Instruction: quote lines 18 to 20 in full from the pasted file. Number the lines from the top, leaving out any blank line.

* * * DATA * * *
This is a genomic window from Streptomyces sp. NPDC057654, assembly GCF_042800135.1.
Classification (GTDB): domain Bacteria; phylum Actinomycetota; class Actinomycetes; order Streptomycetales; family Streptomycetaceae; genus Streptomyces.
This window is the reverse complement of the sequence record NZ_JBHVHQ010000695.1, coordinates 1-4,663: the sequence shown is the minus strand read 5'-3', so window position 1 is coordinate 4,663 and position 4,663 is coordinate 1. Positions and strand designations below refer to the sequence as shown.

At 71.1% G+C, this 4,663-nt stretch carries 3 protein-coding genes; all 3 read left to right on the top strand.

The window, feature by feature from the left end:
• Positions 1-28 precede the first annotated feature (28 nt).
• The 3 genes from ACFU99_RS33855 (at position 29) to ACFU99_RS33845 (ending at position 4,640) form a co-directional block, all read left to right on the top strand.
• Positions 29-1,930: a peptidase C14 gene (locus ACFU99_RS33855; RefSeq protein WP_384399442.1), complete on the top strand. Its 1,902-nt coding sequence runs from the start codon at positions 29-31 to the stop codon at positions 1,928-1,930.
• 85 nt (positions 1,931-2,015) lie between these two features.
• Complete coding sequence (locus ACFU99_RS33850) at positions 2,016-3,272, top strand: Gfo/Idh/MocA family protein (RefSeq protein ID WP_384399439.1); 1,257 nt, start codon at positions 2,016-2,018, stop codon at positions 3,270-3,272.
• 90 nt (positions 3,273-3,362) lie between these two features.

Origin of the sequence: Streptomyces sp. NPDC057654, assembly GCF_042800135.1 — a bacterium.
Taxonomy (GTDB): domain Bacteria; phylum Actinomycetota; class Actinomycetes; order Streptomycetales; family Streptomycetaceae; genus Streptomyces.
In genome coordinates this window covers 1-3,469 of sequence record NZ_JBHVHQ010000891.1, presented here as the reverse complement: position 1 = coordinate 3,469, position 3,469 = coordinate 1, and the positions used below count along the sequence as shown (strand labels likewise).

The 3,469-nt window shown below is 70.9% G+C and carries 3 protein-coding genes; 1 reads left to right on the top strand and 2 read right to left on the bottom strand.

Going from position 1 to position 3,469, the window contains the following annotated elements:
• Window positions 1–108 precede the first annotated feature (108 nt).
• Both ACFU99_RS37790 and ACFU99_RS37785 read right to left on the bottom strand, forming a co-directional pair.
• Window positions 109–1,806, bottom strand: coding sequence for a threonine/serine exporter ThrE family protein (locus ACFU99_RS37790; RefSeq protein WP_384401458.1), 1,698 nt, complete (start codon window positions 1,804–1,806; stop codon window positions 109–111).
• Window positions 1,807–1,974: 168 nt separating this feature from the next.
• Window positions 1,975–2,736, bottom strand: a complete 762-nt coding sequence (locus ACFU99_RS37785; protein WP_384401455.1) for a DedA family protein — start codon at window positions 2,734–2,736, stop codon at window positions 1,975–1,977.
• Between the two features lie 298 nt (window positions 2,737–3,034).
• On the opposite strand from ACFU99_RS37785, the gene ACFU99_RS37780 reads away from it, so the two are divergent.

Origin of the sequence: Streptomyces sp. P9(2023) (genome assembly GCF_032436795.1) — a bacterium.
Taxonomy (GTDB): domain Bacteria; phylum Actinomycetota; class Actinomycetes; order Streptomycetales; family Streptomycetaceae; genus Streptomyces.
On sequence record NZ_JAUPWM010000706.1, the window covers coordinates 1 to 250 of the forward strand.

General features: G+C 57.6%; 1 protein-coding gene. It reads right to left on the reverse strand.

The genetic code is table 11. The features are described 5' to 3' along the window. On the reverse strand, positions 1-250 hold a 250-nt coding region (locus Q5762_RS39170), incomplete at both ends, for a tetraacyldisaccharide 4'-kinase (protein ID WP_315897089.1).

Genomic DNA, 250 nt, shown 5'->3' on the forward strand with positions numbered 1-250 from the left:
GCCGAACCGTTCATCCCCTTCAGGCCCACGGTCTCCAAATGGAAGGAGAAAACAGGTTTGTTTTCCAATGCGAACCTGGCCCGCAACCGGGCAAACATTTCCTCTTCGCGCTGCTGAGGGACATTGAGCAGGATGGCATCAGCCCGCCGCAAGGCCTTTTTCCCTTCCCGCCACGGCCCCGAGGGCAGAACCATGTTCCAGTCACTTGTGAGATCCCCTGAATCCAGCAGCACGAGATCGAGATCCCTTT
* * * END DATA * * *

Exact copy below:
• Both ACFU99_RS37790 and ACFU99_RS37785 read right to left on the bottom strand, forming a co-directional pair.
• Window positions 109–1,806, bottom strand: coding sequence for a threonine/serine exporter ThrE family protein (locus ACFU99_RS37790; RefSeq protein WP_384401458.1), 1,698 nt, complete (start codon window positions 1,804–1,806; stop codon window positions 109–111).
• Window positions 1,807–1,974: 168 nt separating this feature from the next.